Displaced Puerto Ricans ask Gov. Scott to help them find permanent housing

'Don't let us end up homeless,' group says as federal housing aid end nears

BELLE ISLE, Fla. – Hundreds of Puerto Rican families living stateside will soon be cut off from federal funding to pay for temporary housing, many of whom have been unable to find permanent residency due to an affordable housing shortage.

FEMA’s Transitional Shelter Assistance, known as the TSA program, will end permanently at the end of June for the estimated 1,651 families living in Florida and 27 other states.

On Friday, some of those families who left the Caribbean island after Hurricane Maria last year called on Gov. Rick Scott for help finding a permanent solution.

Affected families living in hotels, including the Woodspring Suites near the Orlando International Airport, gathered at the hotel Friday morning along with groups VAMOS4PR Action, Mi Familia Vota, Organize Florida and LatinoJustice PRLDEF.

Families held up signs that read, "Scott: Don't let us end up homeless."

Many evacuees who came to Florida and other states after Maria have struggled to find jobs that pay a living wage and can't afford the deposits required for rental properties. Some Puerto Ricans may not return to the island as it continues to recover.

Scott's communications director John Tupps responded after the event saying the governor continues to work with FEMA to help families in need.

“While TSA decisions are made by the Puerto Rican government and implemented by FEMA, Gov. Scott has continued to do all he can to ensure state resources are available to help families in need," Tupps said. "The Governor has also spoken many times with officials from Puerto Rico and the federal government. This includes working directly with FEMA Administrator Brock Long to support displaced Puerto Ricans by keeping the FEMA case managers the Governor requested on the ground across the state. He will continue to bring up this issue to federal officials and fight for every family in Florida.”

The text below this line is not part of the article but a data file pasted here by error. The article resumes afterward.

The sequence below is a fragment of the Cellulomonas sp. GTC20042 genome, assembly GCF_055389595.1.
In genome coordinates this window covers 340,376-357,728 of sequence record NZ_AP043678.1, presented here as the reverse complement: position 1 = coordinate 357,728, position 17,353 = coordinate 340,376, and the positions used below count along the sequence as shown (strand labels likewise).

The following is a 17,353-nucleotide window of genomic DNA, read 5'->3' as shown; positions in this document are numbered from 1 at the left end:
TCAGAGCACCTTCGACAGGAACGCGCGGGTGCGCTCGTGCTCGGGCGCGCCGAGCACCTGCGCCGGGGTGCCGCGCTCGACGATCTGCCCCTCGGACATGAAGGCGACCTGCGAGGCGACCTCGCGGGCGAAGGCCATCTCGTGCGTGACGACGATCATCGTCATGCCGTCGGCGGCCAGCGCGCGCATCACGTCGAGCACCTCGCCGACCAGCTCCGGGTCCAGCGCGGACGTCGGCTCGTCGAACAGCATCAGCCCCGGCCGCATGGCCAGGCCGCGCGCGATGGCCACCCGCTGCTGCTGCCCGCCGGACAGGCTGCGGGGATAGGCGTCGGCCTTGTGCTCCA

Earlier this week, Scott met with Puerto Rico's Gov. Ricardo Rosello in San Juan, Puerto Rico, for the P3 Summit, where both governors spoke about ways to rebuild the island and what needs to be done almost a year after the Category 4 hurricane ripped through the island.

Hours later, Democratic Sen. Bill Nelson, who is running against Scott for re-election this year, held a roundtable in Kissimmee with former Puerto Rico Gov. Alejandro García Padilla along with displaced Puerto Ricans.

Nelson said evacuees have few options without federal assistance.

"Well, as long as the administration the Trump administration refuses to extend the service then we are going to have chaos," Nelson said.

In May, Nelson filed a bill that would require FEMA to activate its Disaster Housing Assistance Program to continue providing housing assistance for people displaced by Hurricane Maria.

"I have urged over and over in speeches and letters, in phone calls to the administration, you ought to do to what you did for New Orleans under Katrina," Nelson said. "There is a disaster housing assistance program that is a law. It has to be activated by the Trump administration in which the more longer term assistance is there."

Check back for updates on this developing story.

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